NerdPress: The Case of the Wonky Javascript Slideshow

(Author’s note: This post is the first in a continuing series describing issues we at Deluxe have run into with WordPress, and how we worked around them. We’re calling it NerdPress, because it will be pretty geeky at times, with all the code and whatnot. It is our hope that these posts will be helpful and informative to others in the WordPress community.)

We obviously love WordPress. It is our CMS of choice for a laundry list of reasons. But there are times when, perhaps, the underlying code outsmarts itself — or at least outsmarts me. We ran into such a situation when we were building the Deluxe site.

An image from our Valentine-themed slideshow

An image from our Valentine-themed slideshow. We chose the Gabor quote because it fits with our "win-win" business philosophy.

As part of our rebranding launch, we sent out postcards with QR codes which led visitors to a landing page on the site. This page features an animated slideshow. Because we wanted our site to work fully on any platform, we chose to use the javascript-and-jQuery-based Nivo slider to handle the slideshow. We used the slider in other client sites, and it seemed like a perfect fit for our redesigned site.

Once the page was built in WordPress, we used the HTML editor to include the code for the slideshow. Easy-peasy, right?


Once I put the code into the WordPress page, things just weren’t right. Sure, the images were showing up, but there were too many indicator buttons on the slideshow (It’s three images! How come there are seven buttons?), the transitions were all screwy (Come on! It’s a simple half-second fade!), and none of the links in which I wrapped the images worked (Jeebus! The anchor tags are all in place! What gives?!?). I literally spent hours working to resolve the issues, but no amount of tweaking the slideshow’s source code or CSS provided any relief.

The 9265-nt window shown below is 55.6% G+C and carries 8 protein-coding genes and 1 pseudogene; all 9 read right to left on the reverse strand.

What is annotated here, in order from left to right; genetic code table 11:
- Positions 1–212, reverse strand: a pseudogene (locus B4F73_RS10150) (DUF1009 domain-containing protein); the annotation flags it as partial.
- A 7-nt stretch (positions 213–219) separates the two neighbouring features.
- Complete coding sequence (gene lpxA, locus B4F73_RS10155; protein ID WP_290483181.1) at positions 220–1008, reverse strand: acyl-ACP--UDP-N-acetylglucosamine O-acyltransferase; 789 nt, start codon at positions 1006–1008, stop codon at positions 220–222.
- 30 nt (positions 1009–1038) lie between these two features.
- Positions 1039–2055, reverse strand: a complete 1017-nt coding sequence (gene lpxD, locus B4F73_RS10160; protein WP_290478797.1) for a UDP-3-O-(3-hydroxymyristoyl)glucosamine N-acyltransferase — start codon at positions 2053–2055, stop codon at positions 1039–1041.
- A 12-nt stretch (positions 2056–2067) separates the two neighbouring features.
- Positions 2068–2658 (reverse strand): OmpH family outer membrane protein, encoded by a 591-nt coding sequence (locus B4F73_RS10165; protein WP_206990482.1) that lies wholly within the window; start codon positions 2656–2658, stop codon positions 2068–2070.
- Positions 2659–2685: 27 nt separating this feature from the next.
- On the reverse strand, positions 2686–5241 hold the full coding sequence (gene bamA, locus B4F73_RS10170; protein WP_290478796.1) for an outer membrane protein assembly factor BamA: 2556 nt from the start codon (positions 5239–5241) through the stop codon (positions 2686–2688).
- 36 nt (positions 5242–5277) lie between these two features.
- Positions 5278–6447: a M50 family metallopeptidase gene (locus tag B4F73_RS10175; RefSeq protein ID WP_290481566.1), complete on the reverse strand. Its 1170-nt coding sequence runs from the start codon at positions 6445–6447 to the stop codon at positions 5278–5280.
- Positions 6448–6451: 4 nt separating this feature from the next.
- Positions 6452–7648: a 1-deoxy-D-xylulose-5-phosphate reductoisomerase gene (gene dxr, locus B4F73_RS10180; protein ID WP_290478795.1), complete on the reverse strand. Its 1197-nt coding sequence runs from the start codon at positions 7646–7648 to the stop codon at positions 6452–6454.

And then I looked at the HTML editor in WordPress again. WordPress, in it’s infinite wisdom and attempts to create clean code, was inserting bits of information between the image calls in the HTML.

What to do?

In this case, we took the dynamic functionality of WordPress out of play completely. Instead of inserting the slideshow code into the landing page through the HTML editor within WordPress, we created a new template file for the page and included the slideshow in the PHP file.

After applying the new template file to the page, I crossed my fingers and reloaded the site. Lo and behold, it worked like a charm — except for the links, which I later learned resulted from a CSS issue. Two revised lines of code later, and the links worked properly as well.

The takeaway from all this: The dynamic content functionality of WordPress is a beautiful thing, but it can cause problems at times. If you find that you are having issues implementing advanced features on your site, take a look at how you are deploying your code. If it is from within the WP HTML editor, that might be a good place to start troubleshooting.


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